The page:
Monday, January 02, 2012
A break with Mel Brooks and Ludicrous Speed
This week is unfortunately/fortunately stuck with taking care of life biz, as I prep my schedule to finish up Faith and BC and possibly commentary on "Vangelis" later on.
In the meantime, during my break, I saw Mel Brooks' "Spaceballs"- a rather goofy (and dated) parody of the Star Wars films. I think Mel's earlier films (Producers, 12 Chairs, then Young Frankenstein) were his best--- maybe not coincidentally because he was paired up with the brilliant comedian Gene Wilder.
I always get SOMETHING out of commentaries... aside from being reminded of joys that can come from trying to make a film- Was interesting to hear Mel Brooks talk about how much he HATES directing, that he loves writing and acting, but directing as the biggest pain because of having to communicate to actors often about how their interpretation may not be the right one.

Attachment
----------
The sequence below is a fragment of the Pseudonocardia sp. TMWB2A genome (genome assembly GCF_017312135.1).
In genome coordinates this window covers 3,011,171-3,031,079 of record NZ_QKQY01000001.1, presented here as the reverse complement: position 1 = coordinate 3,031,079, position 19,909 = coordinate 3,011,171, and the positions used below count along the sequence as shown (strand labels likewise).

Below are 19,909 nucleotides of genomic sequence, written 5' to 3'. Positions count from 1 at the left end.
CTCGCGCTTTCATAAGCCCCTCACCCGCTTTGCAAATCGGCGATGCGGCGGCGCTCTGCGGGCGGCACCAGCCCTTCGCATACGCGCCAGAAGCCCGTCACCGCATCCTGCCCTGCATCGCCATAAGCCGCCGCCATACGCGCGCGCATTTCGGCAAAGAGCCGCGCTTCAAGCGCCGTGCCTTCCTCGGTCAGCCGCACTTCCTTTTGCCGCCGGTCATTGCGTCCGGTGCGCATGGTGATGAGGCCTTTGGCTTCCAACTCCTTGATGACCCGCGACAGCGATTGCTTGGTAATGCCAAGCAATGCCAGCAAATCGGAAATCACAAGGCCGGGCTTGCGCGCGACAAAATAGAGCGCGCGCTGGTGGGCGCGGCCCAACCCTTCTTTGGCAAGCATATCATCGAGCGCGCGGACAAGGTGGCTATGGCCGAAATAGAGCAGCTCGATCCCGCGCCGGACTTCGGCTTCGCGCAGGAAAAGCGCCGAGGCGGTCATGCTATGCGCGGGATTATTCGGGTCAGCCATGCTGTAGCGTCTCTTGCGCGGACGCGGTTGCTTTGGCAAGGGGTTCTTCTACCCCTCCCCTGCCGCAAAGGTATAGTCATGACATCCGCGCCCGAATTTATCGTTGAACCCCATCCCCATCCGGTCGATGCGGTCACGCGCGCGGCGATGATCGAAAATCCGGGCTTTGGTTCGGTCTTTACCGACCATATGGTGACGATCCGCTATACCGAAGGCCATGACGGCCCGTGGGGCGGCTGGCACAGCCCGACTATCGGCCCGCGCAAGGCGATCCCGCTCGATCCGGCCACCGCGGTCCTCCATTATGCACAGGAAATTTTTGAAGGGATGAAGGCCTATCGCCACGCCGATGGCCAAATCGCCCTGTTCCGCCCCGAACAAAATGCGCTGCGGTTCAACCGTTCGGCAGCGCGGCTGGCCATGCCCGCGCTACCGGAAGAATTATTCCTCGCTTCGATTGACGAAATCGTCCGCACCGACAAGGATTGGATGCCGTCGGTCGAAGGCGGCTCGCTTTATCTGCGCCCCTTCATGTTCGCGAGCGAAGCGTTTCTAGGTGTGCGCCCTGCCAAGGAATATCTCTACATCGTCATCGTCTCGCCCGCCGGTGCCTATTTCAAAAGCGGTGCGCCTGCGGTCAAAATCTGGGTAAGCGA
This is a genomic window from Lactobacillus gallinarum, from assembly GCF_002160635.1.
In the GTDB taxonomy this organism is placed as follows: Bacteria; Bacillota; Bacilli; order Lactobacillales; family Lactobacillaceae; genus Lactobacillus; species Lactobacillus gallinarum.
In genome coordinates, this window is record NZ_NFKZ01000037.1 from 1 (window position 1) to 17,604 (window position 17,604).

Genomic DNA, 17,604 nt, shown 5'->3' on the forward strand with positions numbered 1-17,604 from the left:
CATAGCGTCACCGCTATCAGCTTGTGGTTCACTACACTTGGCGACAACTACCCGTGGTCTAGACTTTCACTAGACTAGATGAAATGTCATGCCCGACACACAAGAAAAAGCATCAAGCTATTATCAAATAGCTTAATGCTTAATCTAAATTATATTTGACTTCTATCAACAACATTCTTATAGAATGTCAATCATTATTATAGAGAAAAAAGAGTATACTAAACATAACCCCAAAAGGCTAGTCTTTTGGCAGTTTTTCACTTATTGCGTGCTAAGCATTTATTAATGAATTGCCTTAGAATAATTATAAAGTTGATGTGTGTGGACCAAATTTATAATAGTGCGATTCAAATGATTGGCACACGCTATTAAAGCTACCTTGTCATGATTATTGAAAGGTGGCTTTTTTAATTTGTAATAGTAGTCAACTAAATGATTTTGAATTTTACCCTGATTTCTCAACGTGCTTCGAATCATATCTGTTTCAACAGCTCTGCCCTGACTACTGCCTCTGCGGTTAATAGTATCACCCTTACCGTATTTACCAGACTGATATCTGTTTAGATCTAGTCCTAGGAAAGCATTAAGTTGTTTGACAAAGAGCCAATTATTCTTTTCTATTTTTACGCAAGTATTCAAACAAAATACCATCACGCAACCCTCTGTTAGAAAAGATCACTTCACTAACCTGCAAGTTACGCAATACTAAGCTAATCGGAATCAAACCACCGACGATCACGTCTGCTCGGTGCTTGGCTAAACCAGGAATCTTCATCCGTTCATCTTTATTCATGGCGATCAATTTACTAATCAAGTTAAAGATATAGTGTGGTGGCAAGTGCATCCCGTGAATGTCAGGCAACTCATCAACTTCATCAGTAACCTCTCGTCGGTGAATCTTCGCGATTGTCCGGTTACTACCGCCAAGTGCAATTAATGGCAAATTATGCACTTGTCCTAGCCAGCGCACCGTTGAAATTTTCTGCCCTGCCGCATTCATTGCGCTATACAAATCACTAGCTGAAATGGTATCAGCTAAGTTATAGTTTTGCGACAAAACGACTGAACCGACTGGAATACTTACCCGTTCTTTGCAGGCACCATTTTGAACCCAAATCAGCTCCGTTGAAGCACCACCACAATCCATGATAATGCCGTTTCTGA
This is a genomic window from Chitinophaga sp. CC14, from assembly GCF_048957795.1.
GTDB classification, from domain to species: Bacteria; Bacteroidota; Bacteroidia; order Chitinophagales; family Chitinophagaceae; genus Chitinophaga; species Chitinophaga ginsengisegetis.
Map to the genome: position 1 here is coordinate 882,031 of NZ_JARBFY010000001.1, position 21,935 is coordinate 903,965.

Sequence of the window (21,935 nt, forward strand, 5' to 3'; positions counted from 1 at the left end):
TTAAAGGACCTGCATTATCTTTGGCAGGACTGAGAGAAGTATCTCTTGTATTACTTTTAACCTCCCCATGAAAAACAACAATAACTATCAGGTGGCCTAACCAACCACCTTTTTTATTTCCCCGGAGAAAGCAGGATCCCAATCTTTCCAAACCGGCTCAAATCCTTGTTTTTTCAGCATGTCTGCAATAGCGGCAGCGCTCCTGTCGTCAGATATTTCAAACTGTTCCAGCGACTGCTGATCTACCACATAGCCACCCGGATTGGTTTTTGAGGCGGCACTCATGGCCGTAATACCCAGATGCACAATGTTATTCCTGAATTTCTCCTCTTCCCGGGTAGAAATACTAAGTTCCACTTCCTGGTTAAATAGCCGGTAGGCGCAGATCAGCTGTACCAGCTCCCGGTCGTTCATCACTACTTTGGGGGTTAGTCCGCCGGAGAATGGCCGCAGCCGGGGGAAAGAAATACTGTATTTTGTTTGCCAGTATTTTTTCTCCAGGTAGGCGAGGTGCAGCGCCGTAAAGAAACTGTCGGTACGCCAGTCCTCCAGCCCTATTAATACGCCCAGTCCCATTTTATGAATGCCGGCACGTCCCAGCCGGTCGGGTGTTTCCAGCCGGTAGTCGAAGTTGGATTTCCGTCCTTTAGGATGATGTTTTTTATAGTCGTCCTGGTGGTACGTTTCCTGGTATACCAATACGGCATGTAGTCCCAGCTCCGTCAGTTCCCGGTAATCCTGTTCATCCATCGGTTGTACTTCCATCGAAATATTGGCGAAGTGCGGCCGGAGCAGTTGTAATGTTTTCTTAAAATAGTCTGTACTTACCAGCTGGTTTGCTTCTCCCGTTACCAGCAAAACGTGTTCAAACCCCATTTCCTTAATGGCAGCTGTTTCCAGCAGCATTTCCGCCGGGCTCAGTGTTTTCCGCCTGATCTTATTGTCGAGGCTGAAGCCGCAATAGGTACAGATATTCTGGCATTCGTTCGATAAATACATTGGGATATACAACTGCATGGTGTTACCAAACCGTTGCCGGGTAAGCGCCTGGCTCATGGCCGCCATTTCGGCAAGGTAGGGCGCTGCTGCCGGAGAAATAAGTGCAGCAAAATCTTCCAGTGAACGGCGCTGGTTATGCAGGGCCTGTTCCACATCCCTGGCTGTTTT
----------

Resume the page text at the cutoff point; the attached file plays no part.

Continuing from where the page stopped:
Also interesting that Mel Brooks first choice was not to act in his films, but have Gene Wilder take his place.
It's interesting also to view this, shortly after the Woody Allen documentary--- would have been interesting to hear each of these movie comedians' views of one another's work, but o well...
Anyhow- I don't know how great "Spaceballs" is.... there are a few laughs here and there, but even as a kid, I thought it was a little lame. (Much preferred Young Frankenstein) But (just like the awful "Howard the Duck")- apparently there are audiences that LOVE the film.
Would be nice to feel that decades later, the same kind of love would go to stuff that anyone puts their passion into that bombs, but that's wishful thinking.
I'm realizing that waiting for applause (even a virtual kind) for work is a fool's errand. It's easy to get sucked into wanting a pat on the back. It's harder to tune out the rest of the world and just listen to your inner muse, whatever your art is- but at the end of your life, if you make it to old age, and all your friends and family dies before you, what else have you got?
One argument is that all art is pointless. But, if it is even the slightest bit important, I think you've got to give all you got.
Even if you can't go at ludicrous speed to get it done.